just a growing consciousness on
the part of people about the rape
problem," Itchard said.
Despite the healthy interest in

WHEN A WOMAN has been raped,
the last thing she often wants
to do is report the crime. Visions
of herself being tongue-lashed,
badgered and shamed in front of
a courtroom filled with accusing
eyes may haunt the victim, and
This story was written by Susan Ades
and Elaine Fletcher with files from Enid
Goldman, Stephen Hersh, Anne Marie
Lipinski, and Tom O'Connell.
may spark in her a fear of re-
prisal. The rape itself was bad
enough, she reasons. No need to
prolong the pain with months of
legal proceedings. Outside ofthe
fact that the assault is often physi-
cally brutal, it is almost always
emotionally scarring, so after the
rape has been committed the wom-
an may just wish to erase it from
her memory.
S 5 no maagm -ms N
'Anger is very heal-
thy in response to a
rape. Anger puts it
squarely where it be-
longs, which is on this
intruder. I think that
as a society we have to
look at these acts and
say, "Yeah, they're
wrong." And I think
that that is one really
good thing that is
-Rape counselor
Judy Price
!4.54, . .. V. j;.v.:.a . " ,is i ~}fi


for a victim

this community,, Hatcher is still
worried about failure on the part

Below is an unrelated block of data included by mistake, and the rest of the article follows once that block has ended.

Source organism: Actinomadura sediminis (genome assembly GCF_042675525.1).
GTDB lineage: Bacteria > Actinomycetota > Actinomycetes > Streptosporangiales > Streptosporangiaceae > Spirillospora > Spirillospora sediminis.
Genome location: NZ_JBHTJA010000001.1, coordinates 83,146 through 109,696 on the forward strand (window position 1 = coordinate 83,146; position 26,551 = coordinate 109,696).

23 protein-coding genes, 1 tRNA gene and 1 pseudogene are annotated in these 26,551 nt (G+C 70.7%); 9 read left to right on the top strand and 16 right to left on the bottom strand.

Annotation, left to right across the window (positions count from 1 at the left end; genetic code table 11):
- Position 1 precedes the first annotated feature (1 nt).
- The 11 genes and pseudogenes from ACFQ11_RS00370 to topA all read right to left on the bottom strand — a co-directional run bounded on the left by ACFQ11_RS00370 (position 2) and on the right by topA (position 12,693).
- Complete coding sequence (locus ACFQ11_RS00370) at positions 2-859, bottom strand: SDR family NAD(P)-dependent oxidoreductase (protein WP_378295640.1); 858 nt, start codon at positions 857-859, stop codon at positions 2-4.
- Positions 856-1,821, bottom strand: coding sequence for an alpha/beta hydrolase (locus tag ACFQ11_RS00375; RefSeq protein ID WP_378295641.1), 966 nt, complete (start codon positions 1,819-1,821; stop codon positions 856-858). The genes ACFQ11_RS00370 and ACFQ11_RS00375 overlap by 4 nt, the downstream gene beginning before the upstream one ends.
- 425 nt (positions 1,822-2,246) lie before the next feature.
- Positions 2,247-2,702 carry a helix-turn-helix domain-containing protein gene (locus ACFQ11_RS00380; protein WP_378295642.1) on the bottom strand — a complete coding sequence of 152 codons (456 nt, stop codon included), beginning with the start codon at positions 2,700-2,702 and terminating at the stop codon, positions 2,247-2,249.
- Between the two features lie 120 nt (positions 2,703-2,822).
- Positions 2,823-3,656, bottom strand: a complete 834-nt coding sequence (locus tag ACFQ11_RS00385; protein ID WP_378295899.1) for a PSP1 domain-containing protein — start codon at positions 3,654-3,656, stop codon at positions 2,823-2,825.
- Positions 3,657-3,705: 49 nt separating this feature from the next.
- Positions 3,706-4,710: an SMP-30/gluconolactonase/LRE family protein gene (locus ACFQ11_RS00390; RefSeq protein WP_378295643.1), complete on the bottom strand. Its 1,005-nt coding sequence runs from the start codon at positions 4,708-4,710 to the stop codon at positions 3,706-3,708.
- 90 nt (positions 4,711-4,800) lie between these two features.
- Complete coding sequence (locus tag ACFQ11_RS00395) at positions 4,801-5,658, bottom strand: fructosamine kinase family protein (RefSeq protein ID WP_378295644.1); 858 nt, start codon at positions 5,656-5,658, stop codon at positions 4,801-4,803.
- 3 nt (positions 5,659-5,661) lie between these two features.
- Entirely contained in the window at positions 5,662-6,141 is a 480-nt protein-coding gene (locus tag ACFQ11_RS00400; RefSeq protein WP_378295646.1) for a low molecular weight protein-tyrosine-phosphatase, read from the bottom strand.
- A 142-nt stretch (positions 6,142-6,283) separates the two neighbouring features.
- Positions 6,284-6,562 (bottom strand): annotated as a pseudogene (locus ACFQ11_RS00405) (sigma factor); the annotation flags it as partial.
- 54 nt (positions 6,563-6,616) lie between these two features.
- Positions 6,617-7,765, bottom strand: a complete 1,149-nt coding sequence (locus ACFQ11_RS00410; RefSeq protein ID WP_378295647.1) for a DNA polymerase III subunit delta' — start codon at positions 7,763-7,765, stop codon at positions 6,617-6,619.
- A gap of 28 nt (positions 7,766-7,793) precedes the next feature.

of many individuals to take pre-
caution against rape when here
is no, immediate threat. "When
they catch him (the present sus-
pect), all concern may stop and
that's bad," she said,
Incidents of reported rape have
nearly tripled in the past five
years. Between July 1, 1975 and
June 30, 1976, 31 forcible rapes
were reported. Twenty adult males
were arrested for rape but, in a
one-year period but out of that
number, only seven cases made it
to trial and, only one man was
found guilty as charged.
Yet is is no secret that the num-
ber of actual rapes often far ex-
ceeds the number known to po-
lice. "I tend to think that they
(the statistics) are very mislead-
ing because it is a crime that is
underreported. Most people will
agree that we are in the working
stage now of trying to get people
to talk more about it," says Judy
Price, a services coordinator at the
Community Anti-Rape Effort
which recently became part of the
The Community Anti-Rape Ef-
fort (a city-funded program start-
ed in 1975) and the Domestic Vio-
lence Task force, a county-wide
rape assistance program funded by
NOW, were the seedlings for ACC
and both are now incorporated
ito the new program. The ACC
in technically an arm of the Wash-
tenaw Community Mental Health
Centpr. It officially opened on No-
ve-nber 15.
Still, not all women who sought
heln from these community pro-
grams went on t o report their